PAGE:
The 2009 documentary "Disco & Atomic War," which Icarus Films Home Video is releasing on DVD on February 25 2014, achieves the twin objectives of members of this genre; it informs and entertains.
Accolades for this story of how broadcasts of western television programs wafting over from Finland to portions of the Soviet Republic of Estonia contributed to Estonia achieving independence include the awards for "Best Documentary" at the 2009 Warsaw and Telluride film festivals and the 2010 Hot Docs film festival.
The following (spoiler-laden) clip, courtesy of YouTube, of the trailer for "Disco" shows that the above-mentioned honors are well deserved.
The primary narrator of "Disco" is filmmaker Jaak Kilmi, who recounts childhood memories related the efforts of local leaders and officials in Moscow to counter the tactics of members of his community to pick up signals from a powerful Finnish transmittor in the late '70s and early '80s.
The perspective of Jaak was particularly interesting because his father was an engineer who invented (and secretly sold) a device that allowed Estonians to pick up the Finnish television signals; the related (but equally clandestine) side business that Jaak's mother operated involved selling a homemade magazine with television listings.
The title of the film relates to how learning of the titular form of dancing swept Estonia despite heavy-handed efforts to quash this decadent practice. Near obsessions with prime time soap "Dallas" and later the David Hasselhoff action-adventure series "Knight Rider" met similar resistance that proved futile.
In other words, Estonians (essentially) wanted their MTV and were refusing to be denied it any longer.
Related amusing bits from the film included stories of school children talking to cars ala "The Hoff's" Michael Knight and Soviet officials looking out for that behavior in their efforts to send KITT, J.R. Ewing, et. al back in front of the Iron Curtain.
The audience also learns of how Jaak's young cousin in a rural part of Estonia becomes a local celebrity through reading her neighbors letters in which Jaak relays plot developments from "Dallas." These extend beyond the mania regarding the unprecedented "Who Shot J.R." storyline to more mundane events that include the efforts of that character to rid himself of his troublesome wife.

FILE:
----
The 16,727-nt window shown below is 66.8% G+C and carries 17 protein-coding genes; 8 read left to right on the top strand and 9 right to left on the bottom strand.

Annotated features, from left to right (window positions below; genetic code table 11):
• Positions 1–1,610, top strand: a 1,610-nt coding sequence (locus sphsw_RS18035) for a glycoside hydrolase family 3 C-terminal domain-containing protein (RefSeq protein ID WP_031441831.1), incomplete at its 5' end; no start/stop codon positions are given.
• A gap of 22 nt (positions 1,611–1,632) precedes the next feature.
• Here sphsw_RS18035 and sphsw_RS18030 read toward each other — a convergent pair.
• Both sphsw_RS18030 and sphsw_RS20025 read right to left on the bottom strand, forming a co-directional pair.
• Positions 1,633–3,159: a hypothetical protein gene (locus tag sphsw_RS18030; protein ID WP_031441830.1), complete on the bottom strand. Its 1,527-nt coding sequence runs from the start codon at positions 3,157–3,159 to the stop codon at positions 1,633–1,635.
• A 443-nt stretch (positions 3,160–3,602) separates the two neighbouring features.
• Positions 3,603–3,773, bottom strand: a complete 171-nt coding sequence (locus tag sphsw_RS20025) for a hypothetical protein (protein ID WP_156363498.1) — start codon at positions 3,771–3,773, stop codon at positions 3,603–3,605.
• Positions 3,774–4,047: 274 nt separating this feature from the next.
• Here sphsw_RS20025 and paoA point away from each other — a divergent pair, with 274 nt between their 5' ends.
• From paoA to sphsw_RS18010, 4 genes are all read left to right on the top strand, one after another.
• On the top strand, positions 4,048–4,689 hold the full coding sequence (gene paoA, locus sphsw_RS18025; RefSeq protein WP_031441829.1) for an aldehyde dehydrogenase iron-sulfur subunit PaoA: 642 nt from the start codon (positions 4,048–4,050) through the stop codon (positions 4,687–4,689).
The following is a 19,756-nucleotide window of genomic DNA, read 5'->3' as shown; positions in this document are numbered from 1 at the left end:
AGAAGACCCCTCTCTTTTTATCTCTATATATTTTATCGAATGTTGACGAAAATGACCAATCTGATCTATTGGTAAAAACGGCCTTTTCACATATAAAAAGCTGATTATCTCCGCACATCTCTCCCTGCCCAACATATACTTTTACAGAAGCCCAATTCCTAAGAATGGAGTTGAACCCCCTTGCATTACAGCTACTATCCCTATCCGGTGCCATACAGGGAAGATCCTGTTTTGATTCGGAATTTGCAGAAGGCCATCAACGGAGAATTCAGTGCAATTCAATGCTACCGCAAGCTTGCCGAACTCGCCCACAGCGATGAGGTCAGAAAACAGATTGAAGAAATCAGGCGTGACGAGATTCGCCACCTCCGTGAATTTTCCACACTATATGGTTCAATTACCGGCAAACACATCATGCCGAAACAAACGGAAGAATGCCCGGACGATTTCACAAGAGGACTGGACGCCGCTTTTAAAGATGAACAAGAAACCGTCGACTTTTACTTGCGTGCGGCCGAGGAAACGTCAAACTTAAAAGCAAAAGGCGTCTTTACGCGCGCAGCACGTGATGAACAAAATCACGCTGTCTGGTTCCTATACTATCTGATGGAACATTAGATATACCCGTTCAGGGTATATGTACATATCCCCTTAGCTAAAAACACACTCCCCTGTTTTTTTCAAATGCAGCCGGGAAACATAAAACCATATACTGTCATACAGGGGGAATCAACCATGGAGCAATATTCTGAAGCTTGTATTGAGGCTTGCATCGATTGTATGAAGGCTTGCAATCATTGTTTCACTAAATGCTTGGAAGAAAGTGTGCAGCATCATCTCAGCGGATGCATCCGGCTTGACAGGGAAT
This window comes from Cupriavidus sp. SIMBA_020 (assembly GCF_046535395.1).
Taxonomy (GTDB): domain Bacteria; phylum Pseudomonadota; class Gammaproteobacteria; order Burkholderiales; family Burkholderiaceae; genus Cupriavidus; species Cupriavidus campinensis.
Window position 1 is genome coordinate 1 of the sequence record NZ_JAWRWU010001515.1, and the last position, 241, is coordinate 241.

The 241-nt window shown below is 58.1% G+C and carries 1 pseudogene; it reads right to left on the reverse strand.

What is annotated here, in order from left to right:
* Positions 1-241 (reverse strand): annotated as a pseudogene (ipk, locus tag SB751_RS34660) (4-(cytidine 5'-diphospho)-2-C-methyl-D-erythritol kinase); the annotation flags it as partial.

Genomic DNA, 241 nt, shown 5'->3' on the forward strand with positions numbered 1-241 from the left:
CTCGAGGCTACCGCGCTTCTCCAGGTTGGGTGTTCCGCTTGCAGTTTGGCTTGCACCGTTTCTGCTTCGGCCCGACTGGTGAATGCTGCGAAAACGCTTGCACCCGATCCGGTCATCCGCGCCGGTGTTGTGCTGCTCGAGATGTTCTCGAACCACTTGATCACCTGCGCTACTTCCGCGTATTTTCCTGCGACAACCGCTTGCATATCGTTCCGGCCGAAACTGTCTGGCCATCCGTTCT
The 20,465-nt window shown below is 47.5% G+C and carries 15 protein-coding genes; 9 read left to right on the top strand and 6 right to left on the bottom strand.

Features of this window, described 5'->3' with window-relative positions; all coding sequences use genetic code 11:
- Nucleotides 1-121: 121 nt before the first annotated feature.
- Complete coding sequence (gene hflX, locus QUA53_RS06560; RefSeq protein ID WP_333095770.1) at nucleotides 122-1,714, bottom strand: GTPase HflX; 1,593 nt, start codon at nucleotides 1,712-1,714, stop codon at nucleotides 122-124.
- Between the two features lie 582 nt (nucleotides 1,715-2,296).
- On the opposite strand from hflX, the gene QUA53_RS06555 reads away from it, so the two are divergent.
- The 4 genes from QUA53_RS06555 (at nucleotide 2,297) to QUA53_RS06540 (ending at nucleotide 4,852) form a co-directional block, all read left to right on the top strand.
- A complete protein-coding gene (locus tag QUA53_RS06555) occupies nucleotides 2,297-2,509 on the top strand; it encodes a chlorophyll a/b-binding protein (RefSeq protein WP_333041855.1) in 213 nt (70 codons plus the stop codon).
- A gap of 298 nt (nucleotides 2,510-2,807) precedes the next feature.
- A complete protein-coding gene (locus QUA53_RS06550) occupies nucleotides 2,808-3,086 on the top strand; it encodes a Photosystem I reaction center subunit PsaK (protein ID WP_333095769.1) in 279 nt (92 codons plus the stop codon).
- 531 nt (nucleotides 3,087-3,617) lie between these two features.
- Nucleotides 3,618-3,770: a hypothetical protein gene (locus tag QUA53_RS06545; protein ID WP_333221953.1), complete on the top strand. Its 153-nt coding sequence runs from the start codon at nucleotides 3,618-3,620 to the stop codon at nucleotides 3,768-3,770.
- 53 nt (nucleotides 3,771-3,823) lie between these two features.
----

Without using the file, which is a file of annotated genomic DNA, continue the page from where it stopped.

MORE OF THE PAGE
A parallel storyline involves a cat-and-mouse game that an Estonian man plays with local officials regarding his detectable use of an antenna that is capable of receiving signals from Finland; this tale has amusing shades of the hilarious '60s sitcom "Hogan's Heroes," which may have been one of the shows that drifted across the Iron Curtain.
Artfully using family photos, archival footage, animation, clips of the vintage western television fare, and re-enactments contribute greatly to the impact and enjoyment of "Disco."
Particularly, footage of a well-stocked meat counter at a Finnish grocery store will make carnivores drool and tempt a large percentage of vegetarians and vegans to come over to the "dark side." On a similar note, the scope of "Disco" includes the impact of both "Star Wars" the film and the U.S. missile defense system on Estonians.
The DVD of "Disco" includes a special feature in the form of an hour-long documentary on Yuri Lotman, who was an Estonian expert on culture. Your reviewer fell short of being a model citizen in not watching this almost definitely great film before preparing this post.
The final "cold" hard facts regarding "Disco" are that it puts an entertaining and relatable slant on the decline and fall of the Soviet Union and reinforces the theory that '70s and '80s American television is awesome.
Anyone with questions or comments regarding "Disco" is encouraged to email me; you can also connect on Twitter via @tvdvdguy if you have the proper equipment.